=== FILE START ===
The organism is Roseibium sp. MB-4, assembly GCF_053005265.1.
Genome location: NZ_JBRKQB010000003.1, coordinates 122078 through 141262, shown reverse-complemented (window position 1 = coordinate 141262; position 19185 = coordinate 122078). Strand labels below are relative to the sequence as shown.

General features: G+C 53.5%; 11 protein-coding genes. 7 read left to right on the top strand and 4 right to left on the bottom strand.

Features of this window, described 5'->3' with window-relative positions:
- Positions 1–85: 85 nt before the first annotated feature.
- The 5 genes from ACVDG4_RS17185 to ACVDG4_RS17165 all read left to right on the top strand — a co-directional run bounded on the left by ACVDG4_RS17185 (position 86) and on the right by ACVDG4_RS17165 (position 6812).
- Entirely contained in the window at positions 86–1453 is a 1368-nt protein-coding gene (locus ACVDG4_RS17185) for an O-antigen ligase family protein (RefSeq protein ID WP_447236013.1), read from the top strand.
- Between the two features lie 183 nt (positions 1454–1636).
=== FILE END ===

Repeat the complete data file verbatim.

The organism is Roseibium sp. MB-4, assembly GCF_053005265.1.
Genome location: NZ_JBRKQB010000003.1, coordinates 122078 through 141262, shown reverse-complemented (window position 1 = coordinate 141262; position 19185 = coordinate 122078). Strand labels below are relative to the sequence as shown.

General features: G+C 53.5%; 11 protein-coding genes. 7 read left to right on the top strand and 4 right to left on the bottom strand.

Features of this window, described 5'->3' with window-relative positions:
- Positions 1–85: 85 nt before the first annotated feature.
- The 5 genes from ACVDG4_RS17185 to ACVDG4_RS17165 all read left to right on the top strand — a co-directional run bounded on the left by ACVDG4_RS17185 (position 86) and on the right by ACVDG4_RS17165 (position 6812).
- Entirely contained in the window at positions 86–1453 is a 1368-nt protein-coding gene (locus ACVDG4_RS17185) for an O-antigen ligase family protein (RefSeq protein ID WP_447236013.1), read from the top strand.
- Between the two features lie 183 nt (positions 1454–1636).